The universal theme of deregulation of the electricity industry is the dismantling of the exclusive franchise, opening up some segments of the industry to competition. Technological changes in generation have helped eliminate the perception that generation is a natural monopoly, but this change has not occurred in transmission and distribution services. Marketing functions have also been opened up to competition in many places. This paper includes a brief overview of the different approaches to restructuring that have been adopted in selected countries around the world. It also surveys the existing literature that explores various aspects of how electricity restructuring is likely to affect the environment.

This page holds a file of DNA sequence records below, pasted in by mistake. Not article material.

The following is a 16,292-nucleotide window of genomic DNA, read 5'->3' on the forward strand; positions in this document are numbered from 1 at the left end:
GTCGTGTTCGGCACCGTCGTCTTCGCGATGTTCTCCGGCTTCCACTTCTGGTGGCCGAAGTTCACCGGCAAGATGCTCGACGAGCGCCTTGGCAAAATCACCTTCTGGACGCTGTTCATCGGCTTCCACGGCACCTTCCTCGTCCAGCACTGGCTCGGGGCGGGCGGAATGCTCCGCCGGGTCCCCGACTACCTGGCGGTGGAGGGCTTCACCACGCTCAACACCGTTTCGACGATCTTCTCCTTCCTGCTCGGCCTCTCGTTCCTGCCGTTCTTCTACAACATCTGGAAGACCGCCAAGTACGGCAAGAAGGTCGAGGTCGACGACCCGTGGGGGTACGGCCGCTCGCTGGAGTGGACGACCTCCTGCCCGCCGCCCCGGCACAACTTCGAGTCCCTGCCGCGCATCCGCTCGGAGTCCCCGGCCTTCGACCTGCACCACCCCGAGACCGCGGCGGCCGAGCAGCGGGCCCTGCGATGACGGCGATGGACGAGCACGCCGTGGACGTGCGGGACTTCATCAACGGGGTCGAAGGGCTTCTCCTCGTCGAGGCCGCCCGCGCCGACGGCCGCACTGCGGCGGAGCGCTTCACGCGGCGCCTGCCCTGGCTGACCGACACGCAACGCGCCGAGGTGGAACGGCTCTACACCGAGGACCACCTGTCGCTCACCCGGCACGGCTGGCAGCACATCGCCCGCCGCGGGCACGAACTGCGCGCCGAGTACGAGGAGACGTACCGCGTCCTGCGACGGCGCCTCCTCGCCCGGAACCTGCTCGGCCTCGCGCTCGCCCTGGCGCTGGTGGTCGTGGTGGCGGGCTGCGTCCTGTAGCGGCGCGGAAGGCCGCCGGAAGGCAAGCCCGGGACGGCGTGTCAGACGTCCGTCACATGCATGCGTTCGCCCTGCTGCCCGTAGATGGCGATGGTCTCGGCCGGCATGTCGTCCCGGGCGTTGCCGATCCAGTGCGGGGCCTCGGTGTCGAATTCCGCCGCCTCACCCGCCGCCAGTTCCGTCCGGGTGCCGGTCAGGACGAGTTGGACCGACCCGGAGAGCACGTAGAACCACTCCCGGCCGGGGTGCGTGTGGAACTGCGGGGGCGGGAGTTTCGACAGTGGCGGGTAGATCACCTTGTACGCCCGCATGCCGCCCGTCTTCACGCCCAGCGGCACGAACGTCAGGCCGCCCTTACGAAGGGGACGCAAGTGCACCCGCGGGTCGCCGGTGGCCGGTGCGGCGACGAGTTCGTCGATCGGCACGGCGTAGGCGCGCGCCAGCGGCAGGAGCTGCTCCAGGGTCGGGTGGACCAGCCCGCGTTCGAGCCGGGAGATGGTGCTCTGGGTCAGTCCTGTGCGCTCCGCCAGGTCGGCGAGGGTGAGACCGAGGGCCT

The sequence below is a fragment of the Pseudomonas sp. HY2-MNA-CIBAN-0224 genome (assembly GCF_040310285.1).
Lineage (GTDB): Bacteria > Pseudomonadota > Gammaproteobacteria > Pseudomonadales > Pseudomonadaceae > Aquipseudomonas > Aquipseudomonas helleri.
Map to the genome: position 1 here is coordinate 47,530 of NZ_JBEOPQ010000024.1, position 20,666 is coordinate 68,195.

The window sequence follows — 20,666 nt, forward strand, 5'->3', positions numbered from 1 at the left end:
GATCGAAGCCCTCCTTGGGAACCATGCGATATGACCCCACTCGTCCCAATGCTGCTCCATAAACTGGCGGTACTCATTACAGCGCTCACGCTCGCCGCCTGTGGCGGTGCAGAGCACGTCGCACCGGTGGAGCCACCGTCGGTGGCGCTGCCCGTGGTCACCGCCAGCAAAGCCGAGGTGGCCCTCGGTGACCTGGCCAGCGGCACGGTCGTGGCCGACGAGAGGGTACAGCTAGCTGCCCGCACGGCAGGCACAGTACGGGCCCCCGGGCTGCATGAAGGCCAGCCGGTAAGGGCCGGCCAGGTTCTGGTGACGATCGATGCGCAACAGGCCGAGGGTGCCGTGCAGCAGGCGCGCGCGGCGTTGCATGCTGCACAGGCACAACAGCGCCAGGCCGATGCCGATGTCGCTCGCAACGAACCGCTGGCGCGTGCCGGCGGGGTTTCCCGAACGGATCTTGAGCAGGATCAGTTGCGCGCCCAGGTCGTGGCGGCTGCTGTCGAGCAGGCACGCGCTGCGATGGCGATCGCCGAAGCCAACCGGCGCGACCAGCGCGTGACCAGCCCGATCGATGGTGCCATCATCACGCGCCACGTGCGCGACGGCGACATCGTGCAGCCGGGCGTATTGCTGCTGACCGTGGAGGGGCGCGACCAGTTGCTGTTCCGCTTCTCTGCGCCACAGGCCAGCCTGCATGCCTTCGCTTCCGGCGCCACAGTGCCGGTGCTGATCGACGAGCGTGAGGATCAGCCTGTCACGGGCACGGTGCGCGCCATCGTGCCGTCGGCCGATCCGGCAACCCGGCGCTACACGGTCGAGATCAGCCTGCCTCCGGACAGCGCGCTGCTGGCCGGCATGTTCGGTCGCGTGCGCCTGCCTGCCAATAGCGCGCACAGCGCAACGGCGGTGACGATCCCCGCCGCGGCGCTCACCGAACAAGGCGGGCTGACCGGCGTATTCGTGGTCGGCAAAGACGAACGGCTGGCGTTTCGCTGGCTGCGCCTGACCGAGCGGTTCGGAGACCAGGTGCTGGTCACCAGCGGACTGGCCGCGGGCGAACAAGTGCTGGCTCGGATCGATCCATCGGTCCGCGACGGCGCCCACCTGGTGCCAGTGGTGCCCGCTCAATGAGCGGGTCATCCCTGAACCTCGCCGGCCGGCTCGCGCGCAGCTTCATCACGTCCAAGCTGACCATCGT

The effect of restructuring on the environment consists of four constituent influences: (1) changes in electricity demand and how it substitutes for (and complements) the consumption of other products, (2) the substitution among fuels and other inputs in electricity production, (3) efficiency improvements that stem from the introduction of competition, and (4) the interaction of firm behavior and market structure with existing and new incentive-based approaches to environmental regulation. Notwithstanding the possibility that electricity consumption displaces the use of other fuels in end uses, most studies find some negative environmental effect from increased consumption, especially with respect to carbon emissions. However, the efficiency gains that can be expected in delivering electricity services create the opportunity for additional environmental controls. Regulatory reform has arrived in the electricity sector, and it is expected to offer welfare gains that can be shared between economic and environmental objectives.